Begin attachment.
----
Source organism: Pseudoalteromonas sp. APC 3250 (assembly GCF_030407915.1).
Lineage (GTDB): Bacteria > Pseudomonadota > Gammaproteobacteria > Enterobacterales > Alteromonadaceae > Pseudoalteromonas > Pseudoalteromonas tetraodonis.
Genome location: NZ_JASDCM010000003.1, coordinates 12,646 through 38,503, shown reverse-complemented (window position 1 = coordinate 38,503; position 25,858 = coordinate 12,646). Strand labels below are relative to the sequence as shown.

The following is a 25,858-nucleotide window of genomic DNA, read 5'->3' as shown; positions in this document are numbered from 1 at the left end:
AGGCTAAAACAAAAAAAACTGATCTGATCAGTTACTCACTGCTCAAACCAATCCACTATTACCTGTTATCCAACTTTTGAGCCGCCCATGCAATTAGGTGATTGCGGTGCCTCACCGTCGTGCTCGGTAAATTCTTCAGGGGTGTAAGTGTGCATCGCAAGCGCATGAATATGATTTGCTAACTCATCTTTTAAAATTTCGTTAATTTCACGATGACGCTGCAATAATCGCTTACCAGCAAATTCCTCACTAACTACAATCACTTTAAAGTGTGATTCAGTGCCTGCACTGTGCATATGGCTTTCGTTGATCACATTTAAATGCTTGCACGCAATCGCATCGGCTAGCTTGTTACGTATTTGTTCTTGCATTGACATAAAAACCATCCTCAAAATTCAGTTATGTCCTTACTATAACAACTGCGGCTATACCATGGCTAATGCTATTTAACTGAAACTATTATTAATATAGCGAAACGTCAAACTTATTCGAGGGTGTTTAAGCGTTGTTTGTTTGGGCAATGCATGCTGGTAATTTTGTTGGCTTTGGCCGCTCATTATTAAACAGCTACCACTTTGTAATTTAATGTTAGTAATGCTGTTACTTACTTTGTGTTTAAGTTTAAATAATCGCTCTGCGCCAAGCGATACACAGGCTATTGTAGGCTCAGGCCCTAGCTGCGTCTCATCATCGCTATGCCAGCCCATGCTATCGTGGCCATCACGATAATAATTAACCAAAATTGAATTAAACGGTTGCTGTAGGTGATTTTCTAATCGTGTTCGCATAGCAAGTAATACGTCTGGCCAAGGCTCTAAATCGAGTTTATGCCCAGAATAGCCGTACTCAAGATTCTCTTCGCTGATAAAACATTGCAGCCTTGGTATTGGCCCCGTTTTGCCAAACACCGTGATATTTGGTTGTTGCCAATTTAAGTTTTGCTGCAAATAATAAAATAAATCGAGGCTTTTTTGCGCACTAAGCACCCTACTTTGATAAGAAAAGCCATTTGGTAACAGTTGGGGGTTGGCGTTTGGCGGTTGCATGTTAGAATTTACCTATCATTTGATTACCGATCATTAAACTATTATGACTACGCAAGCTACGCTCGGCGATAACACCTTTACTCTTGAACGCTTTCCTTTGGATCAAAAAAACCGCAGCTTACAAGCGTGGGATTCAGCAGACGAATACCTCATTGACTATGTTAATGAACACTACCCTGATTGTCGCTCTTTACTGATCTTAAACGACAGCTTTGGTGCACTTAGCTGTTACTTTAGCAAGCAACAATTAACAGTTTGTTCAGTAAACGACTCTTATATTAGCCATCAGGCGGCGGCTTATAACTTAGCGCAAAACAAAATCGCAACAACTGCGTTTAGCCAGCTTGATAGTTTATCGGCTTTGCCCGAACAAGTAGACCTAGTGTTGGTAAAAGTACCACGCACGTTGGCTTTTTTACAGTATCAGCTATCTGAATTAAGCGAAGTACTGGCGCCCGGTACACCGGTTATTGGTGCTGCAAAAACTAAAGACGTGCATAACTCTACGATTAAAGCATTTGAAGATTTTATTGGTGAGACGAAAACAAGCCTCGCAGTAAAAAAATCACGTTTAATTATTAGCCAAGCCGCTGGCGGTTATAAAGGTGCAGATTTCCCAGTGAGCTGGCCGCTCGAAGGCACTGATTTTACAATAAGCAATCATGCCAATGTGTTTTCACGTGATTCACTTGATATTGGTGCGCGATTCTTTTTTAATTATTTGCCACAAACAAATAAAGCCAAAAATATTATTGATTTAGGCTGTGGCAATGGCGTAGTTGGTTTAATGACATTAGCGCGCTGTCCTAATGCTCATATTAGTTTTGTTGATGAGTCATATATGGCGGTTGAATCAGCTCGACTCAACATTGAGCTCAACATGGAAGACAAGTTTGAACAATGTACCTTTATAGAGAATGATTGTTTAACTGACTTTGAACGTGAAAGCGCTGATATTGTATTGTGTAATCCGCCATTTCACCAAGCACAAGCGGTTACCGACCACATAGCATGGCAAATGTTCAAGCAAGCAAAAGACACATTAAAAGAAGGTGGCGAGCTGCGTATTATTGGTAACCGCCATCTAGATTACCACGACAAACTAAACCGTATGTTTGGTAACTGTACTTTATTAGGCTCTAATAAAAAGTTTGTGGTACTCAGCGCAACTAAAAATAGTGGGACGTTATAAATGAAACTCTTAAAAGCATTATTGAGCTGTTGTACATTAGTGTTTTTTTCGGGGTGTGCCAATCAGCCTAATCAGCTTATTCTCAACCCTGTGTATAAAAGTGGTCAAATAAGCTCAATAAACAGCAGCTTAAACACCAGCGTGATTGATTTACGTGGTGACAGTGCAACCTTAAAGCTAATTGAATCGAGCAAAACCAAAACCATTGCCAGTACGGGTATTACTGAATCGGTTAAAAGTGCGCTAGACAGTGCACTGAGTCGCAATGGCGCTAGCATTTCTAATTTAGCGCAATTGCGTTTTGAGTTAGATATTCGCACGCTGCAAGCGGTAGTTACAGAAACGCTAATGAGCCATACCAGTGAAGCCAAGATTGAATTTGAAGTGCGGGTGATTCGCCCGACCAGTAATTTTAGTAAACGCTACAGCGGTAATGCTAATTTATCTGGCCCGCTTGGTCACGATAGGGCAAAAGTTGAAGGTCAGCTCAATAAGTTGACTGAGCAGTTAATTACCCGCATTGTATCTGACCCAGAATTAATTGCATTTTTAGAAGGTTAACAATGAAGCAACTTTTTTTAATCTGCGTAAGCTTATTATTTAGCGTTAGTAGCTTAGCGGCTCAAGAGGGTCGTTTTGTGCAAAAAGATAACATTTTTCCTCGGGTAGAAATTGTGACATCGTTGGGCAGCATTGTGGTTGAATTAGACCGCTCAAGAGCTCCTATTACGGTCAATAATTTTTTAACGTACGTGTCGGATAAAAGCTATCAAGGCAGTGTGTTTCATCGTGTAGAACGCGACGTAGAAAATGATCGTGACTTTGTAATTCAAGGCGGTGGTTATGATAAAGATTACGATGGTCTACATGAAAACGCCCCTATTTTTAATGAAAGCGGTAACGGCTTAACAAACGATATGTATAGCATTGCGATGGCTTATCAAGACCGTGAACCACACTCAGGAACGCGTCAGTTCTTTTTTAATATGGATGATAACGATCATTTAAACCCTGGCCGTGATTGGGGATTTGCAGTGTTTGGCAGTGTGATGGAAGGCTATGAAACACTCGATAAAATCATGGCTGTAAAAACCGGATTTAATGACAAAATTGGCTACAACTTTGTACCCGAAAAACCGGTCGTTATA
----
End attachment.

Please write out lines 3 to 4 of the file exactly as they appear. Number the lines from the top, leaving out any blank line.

Genome location: NZ_JASDCM010000003.1, coordinates 12,646 through 38,503, shown reverse-complemented (window position 1 = coordinate 38,503; position 25,858 = coordinate 12,646). Strand labels below are relative to the sequence as shown.

The following is a 25,858-nucleotide window of genomic DNA, read 5'->3' as shown; positions in this document are numbered from 1 at the left end: